- It's harder to qualify for a "jumbo" loan because lenders generally can't sell them in the secondary market and therefore must retain the risk.
- Consumers are likely to encounter stricter credit score requirements than they would have at the start of 2020, as well as a larger minimum down payment and higher cash reserves.
- In comparison to the market for so-called conforming loans, you might find more of an interest rate difference among various lenders, so it pays to shop around for the best terms.
There's one part of the mortgage world that's harder for some would-be home buyers to access: Jumbo loans.
While there are signs that lenders may be easing their requirements for these larger mortgages, the squeeze that started when the coronavirus pandemic hit the U.S. economy in March has continued, experts say. For consumers, it means more roadblocks to buying a pricey home or refinancing a big mortgage.
"It is truly a problem in the real estate market," said Al Bingham, a mortgage loan officer with Momentum Loans in Sandy, Utah.
By definition, jumbo mortgages — also called "non-conforming" loans — do not conform to lending limits imposed by the government for mortgages backed by Freddie Mac and Fannie Mae. In most places, that ceiling is $510,400 (for 2020). In some spots — Alaska, Hawaii, Guam and the U.S. Virgin Islands — the cap is $765,600.
However, in high-cost areas, it's not hard to exceed that amount. For example, the median price for a home in San Francisco is about $1.3 million, according to real estate site Zillow. That compares to the national average home value of roughly $248,800.
Pre-coronavirus, the jumbo mortgage market relied on investors (often banks) to purchase the loans they originated. In the face of economic uncertainty and continuing high numbers of new unemployment claims — which means it's trickier to predict who won't default on a loan — that secondary market has largely dried up.
"There are fewer investors interested in buying those loans," said Mike Fratantoni, chief economist at the Mortgage Bankers Association.
This investor pullback means lenders now often must keep these mortgages in their own portfolio — and retain the risk.
"There are a lot of competing demands for bank portfolios," Fratantoni said. "Households have maxed out their lines of credit, there's the [Paycheck Protection Program] … and banks have less space for jumbo loans."
For consumers who would need one of these mortgages, whether for a refinance or a home purchase, it's likely they'll see higher credit score requirements than they would have at the start of 2020, as well as a larger minimum down payment and higher cash reserves.
These loans also tend to require more due diligence on the part of the lender, which means borrowers have to produce things like bank statements, tax returns or other evidence proving their ability to repay.
The average rate for a 30-year fixed-rate jumbo mortgage was 3.52% as of July 3, down slightly from 3.59% a week earlier, according to data from the Mortgage Bankers Association. Points paid — each point equals 1% of the loan — increased to 0.36 from 0.31.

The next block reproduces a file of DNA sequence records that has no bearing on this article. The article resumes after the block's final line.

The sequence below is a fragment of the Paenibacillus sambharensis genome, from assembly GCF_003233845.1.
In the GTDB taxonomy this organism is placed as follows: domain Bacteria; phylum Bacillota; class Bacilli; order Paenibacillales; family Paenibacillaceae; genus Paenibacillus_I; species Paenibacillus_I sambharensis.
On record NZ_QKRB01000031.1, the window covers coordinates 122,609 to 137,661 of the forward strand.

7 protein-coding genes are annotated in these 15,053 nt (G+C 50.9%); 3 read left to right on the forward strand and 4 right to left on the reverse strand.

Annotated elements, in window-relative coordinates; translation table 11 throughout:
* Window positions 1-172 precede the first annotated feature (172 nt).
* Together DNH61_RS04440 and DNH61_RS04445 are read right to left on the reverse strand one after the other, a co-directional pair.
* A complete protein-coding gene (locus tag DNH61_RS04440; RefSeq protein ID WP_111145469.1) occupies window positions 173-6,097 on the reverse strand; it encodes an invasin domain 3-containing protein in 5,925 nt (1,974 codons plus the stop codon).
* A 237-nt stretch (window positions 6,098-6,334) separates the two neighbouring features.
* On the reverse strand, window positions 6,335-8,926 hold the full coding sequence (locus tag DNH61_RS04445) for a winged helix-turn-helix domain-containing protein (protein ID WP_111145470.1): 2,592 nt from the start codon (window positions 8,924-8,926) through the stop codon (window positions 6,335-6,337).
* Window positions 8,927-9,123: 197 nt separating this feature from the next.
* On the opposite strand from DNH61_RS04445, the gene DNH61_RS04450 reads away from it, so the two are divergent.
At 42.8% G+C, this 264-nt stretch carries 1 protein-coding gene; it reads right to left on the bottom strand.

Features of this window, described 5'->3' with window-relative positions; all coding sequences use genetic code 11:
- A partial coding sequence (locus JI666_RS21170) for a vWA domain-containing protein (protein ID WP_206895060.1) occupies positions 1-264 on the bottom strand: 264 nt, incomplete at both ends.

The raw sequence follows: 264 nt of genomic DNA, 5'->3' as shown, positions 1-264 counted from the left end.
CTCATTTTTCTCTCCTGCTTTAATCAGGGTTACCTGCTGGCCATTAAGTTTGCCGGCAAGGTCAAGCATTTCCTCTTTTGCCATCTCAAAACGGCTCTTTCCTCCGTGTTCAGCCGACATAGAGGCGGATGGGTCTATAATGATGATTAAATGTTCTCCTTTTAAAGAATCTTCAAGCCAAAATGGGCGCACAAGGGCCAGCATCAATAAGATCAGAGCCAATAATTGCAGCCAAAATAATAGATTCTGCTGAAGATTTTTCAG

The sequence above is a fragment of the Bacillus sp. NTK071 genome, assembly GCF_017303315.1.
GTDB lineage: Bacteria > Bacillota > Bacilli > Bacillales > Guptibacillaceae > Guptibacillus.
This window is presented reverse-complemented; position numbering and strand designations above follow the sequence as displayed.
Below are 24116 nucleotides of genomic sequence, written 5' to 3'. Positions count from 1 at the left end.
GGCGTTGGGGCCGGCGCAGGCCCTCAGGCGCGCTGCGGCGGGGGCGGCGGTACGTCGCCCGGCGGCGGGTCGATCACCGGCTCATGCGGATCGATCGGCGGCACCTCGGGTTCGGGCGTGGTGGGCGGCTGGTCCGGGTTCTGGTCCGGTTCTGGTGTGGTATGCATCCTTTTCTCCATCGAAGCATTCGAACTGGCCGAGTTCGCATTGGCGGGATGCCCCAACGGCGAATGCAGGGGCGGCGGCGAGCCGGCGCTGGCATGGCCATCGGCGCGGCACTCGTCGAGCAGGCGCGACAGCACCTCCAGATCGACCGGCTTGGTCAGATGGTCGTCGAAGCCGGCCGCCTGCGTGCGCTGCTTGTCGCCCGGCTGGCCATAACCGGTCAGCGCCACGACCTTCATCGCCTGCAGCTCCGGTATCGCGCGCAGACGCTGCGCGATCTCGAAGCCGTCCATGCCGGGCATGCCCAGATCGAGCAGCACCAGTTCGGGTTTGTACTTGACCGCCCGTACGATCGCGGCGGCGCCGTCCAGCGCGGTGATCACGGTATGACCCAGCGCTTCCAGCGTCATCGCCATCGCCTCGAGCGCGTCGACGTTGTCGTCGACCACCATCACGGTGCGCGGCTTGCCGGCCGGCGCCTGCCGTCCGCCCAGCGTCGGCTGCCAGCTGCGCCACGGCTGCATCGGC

By comparison, conforming loans came with an average rate of 3.26%, down from 3.29%, with points decreasing to 0.35 from 0.36.
Be aware that you might see bigger differences in jumbo loan terms from lender to lender than you would with Fannie and Freddie-backed mortgages.
"On the conforming side of the market, competition is so fierce and there are so many lenders involved that you don't see a lot of dispersion of rates across lenders," Fratantoni said.
In contrast, he said he's seen a quarter- to a half-percentage point difference "for essentially the same loan across lenders" in the jumbo market.
"That's an enormous difference for jumbos," he said.
While it may be harder to qualify for a jumbo loan than it was just months ago regardless of where you apply, at least one major lender has eased its jumbo refinance requirements for existing customers after tightening them several months ago: If you hold assets — regardless of the amount — with Wells Fargo, you can pursue a jumbo refinance there. It also applies to current mortgage customers and those who have home equity line of credit through the bank.
This is a change from a temporary requirement imposed in early April that customers have at least $250,000 in assets at Wells Fargo to be eligible for its jumbo refinancing program.
The bank's shift, however, does not apply to non-customers. If you want to refinance a jumbo mortgage at Wells Fargo, you'd need to transfer $1 million or more in assets to the bank.
That doesn't apply to purchases. Non-customers may be eligible for other mortgage loan products beyond jumbo refinances without having to move assets there, said a Wells Fargo spokesman.
As for how to find jumbo loans, you can do your research or go through a mortgage broker, who typically has access to a variety of available programs.
"I advocate both," Fratantoni said. "Do your own homework, but if there's a broker you work with ... they might be good at identifying [options] you might not see."